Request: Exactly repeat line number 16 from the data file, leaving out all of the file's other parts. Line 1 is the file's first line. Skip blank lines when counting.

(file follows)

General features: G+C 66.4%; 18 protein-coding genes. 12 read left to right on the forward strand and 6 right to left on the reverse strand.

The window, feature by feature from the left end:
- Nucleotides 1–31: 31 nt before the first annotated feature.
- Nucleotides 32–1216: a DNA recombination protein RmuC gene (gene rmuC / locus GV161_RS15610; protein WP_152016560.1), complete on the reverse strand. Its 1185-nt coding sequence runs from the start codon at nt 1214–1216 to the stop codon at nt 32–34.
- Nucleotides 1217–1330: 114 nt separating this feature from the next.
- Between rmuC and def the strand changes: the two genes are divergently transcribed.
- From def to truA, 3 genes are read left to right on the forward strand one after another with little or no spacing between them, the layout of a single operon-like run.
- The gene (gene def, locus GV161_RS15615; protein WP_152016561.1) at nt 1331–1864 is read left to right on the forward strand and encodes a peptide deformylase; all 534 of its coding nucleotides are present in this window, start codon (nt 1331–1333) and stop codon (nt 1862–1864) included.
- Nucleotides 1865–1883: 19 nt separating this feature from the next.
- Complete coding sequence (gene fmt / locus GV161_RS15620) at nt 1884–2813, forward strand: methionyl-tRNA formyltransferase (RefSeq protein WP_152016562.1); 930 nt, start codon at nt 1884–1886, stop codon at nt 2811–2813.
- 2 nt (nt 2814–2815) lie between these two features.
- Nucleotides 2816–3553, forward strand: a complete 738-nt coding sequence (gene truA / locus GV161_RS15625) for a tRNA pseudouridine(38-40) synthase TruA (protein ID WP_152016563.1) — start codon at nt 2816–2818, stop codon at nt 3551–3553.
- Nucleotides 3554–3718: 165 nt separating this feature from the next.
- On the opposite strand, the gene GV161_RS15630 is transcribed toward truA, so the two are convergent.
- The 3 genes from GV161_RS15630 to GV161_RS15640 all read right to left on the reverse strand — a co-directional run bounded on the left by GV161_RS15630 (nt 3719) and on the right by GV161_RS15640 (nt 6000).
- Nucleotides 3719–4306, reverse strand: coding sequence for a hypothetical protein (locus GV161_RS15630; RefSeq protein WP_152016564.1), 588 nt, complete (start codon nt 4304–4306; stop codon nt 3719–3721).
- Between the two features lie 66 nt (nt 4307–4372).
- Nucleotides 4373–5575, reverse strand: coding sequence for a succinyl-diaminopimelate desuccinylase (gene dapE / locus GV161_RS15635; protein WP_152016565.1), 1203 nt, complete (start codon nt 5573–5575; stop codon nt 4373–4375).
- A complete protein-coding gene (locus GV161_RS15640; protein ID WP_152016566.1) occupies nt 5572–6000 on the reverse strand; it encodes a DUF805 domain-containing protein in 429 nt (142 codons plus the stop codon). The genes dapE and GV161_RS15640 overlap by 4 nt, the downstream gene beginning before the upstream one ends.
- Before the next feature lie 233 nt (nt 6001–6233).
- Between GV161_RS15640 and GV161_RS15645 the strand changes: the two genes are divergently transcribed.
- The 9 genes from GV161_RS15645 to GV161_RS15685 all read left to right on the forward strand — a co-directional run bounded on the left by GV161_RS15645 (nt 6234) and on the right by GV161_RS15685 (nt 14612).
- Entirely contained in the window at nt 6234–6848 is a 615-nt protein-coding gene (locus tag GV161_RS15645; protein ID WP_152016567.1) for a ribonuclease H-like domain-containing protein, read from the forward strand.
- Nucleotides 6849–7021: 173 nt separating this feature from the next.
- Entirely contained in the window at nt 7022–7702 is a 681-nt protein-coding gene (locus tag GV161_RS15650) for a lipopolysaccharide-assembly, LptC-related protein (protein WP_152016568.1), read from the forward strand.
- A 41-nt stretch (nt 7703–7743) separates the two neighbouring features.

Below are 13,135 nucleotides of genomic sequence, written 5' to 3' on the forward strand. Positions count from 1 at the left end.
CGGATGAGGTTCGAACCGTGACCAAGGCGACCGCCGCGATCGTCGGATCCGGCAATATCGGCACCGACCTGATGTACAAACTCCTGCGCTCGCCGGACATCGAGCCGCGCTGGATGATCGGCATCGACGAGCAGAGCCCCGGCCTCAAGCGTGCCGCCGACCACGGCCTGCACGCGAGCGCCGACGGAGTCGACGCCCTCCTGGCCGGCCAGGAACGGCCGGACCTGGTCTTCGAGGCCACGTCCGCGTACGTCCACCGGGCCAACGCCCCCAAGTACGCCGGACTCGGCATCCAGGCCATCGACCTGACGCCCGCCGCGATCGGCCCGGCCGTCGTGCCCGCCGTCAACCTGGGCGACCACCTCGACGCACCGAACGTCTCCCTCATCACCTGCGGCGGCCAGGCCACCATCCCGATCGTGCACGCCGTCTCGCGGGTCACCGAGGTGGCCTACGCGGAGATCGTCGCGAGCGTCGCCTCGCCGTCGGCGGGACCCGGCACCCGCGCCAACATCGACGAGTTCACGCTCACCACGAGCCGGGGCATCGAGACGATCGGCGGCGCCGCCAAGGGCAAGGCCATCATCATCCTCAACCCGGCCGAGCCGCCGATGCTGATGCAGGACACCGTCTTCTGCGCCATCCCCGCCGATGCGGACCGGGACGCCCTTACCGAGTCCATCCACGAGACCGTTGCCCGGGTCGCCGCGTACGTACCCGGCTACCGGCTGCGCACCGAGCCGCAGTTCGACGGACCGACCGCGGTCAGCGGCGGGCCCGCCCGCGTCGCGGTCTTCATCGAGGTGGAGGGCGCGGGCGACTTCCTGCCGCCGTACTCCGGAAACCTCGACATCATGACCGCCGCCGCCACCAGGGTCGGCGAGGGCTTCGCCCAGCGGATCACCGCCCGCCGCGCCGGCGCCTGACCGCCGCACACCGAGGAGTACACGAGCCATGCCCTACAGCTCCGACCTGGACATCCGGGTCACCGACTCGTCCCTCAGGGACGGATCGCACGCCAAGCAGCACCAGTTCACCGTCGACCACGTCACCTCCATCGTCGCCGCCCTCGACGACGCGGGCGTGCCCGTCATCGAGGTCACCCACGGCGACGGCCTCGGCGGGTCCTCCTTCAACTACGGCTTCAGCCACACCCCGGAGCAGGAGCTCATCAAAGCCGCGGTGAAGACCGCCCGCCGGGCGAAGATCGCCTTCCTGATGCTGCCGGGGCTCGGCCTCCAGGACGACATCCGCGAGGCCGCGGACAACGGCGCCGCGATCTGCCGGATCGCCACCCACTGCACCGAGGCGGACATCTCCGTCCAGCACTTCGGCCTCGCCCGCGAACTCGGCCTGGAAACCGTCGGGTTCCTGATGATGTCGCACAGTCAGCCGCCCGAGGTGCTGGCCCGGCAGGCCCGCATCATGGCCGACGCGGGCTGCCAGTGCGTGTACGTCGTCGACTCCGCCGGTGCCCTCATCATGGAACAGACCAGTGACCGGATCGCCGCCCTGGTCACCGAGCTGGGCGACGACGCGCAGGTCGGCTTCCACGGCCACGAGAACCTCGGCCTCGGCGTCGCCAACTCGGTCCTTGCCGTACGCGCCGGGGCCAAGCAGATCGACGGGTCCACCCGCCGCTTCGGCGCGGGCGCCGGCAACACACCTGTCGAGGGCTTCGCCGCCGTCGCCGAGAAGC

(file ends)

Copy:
- Nucleotides 3719–4306, reverse strand: coding sequence for a hypothetical protein (locus GV161_RS15630; RefSeq protein WP_152016564.1), 588 nt, complete (start codon nt 4304–4306; stop codon nt 3719–3721).